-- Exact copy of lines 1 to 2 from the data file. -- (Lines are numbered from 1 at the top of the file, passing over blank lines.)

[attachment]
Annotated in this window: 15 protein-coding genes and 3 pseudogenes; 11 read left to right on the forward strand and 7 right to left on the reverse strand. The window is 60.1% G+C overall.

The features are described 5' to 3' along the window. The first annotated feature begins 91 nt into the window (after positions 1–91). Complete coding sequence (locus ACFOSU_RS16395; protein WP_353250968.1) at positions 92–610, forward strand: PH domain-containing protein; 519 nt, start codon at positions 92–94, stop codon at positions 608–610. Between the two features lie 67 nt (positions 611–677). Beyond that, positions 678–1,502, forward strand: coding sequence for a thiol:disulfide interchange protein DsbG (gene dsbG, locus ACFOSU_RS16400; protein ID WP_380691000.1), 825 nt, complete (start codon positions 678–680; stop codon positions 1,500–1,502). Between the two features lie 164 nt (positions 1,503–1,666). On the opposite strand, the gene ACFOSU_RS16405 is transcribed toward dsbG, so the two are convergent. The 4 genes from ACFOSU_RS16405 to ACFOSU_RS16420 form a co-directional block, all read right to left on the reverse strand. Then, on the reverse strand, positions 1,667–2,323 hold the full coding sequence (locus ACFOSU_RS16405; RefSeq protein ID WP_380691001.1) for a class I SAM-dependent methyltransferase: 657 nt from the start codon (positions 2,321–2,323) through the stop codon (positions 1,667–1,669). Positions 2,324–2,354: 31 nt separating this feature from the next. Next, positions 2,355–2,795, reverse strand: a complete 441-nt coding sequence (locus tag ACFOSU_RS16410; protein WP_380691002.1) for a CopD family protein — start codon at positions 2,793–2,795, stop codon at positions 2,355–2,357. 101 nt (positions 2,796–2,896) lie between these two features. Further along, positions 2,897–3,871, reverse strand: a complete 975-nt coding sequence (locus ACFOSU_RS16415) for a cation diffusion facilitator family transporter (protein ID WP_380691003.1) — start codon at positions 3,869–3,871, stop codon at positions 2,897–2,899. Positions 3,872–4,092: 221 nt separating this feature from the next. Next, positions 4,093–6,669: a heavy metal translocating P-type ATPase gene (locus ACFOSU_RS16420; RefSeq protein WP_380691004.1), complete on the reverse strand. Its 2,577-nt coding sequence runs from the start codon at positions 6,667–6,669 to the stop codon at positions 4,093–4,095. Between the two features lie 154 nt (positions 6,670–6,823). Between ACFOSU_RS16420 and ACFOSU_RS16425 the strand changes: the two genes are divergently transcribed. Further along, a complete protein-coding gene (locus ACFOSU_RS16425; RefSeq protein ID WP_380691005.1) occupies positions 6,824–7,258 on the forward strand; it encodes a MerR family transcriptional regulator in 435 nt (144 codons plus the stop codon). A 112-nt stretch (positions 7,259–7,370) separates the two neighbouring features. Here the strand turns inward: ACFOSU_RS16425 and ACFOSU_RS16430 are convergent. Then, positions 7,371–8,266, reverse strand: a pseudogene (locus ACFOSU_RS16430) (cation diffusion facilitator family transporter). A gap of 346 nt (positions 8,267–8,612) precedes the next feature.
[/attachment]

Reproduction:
Annotated in this window: 15 protein-coding genes and 3 pseudogenes; 11 read left to right on the forward strand and 7 right to left on the reverse strand. The window is 60.1% G+C overall.

The features are described 5' to 3' along the window. The first annotated feature begins 91 nt into the window (after positions 1–91). Complete coding sequence (locus ACFOSU_RS16395; protein WP_353250968.1) at positions 92–610, forward strand: PH domain-containing protein; 519 nt, start codon at positions 92–94, stop codon at positions 608–610. Between the two features lie 67 nt (positions 611–677). Beyond that, positions 678–1,502, forward strand: coding sequence for a thiol:disulfide interchange protein DsbG (gene dsbG, locus ACFOSU_RS16400; protein ID WP_380691000.1), 825 nt, complete (start codon positions 678–680; stop codon positions 1,500–1,502). Between the two features lie 164 nt (positions 1,503–1,666). On the opposite strand, the gene ACFOSU_RS16405 is transcribed toward dsbG, so the two are convergent. The 4 genes from ACFOSU_RS16405 to ACFOSU_RS16420 form a co-directional block, all read right to left on the reverse strand. Then, on the reverse strand, positions 1,667–2,323 hold the full coding sequence (locus ACFOSU_RS16405; RefSeq protein ID WP_380691001.1) for a class I SAM-dependent methyltransferase: 657 nt from the start codon (positions 2,321–2,323) through the stop codon (positions 1,667–1,669). Positions 2,324–2,354: 31 nt separating this feature from the next. Next, positions 2,355–2,795, reverse strand: a complete 441-nt coding sequence (locus tag ACFOSU_RS16410; protein WP_380691002.1) for a CopD family protein — start codon at positions 2,793–2,795, stop codon at positions 2,355–2,357. 101 nt (positions 2,796–2,896) lie between these two features. Further along, positions 2,897–3,871, reverse strand: a complete 975-nt coding sequence (locus ACFOSU_RS16415) for a cation diffusion facilitator family transporter (protein ID WP_380691003.1) — start codon at positions 3,869–3,871, stop codon at positions 2,897–2,899. Positions 3,872–4,092: 221 nt separating this feature from the next. Next, positions 4,093–6,669: a heavy metal translocating P-type ATPase gene (locus ACFOSU_RS16420; RefSeq protein WP_380691004.1), complete on the reverse strand. Its 2,577-nt coding sequence runs from the start codon at positions 6,667–6,669 to the stop codon at positions 4,093–4,095. Between the two features lie 154 nt (positions 6,670–6,823). Between ACFOSU_RS16420 and ACFOSU_RS16425 the strand changes: the two genes are divergently transcribed. Further along, a complete protein-coding gene (locus ACFOSU_RS16425; RefSeq protein ID WP_380691005.1) occupies positions 6,824–7,258 on the forward strand; it encodes a MerR family transcriptional regulator in 435 nt (144 codons plus the stop codon). A 112-nt stretch (positions 7,259–7,370) separates the two neighbouring features. Here the strand turns inward: ACFOSU_RS16425 and ACFOSU_RS16430 are convergent. Then, positions 7,371–8,266, reverse strand: a pseudogene (locus ACFOSU_RS16430) (cation diffusion facilitator family transporter). A gap of 346 nt (positions 8,267–8,612) precedes the next feature.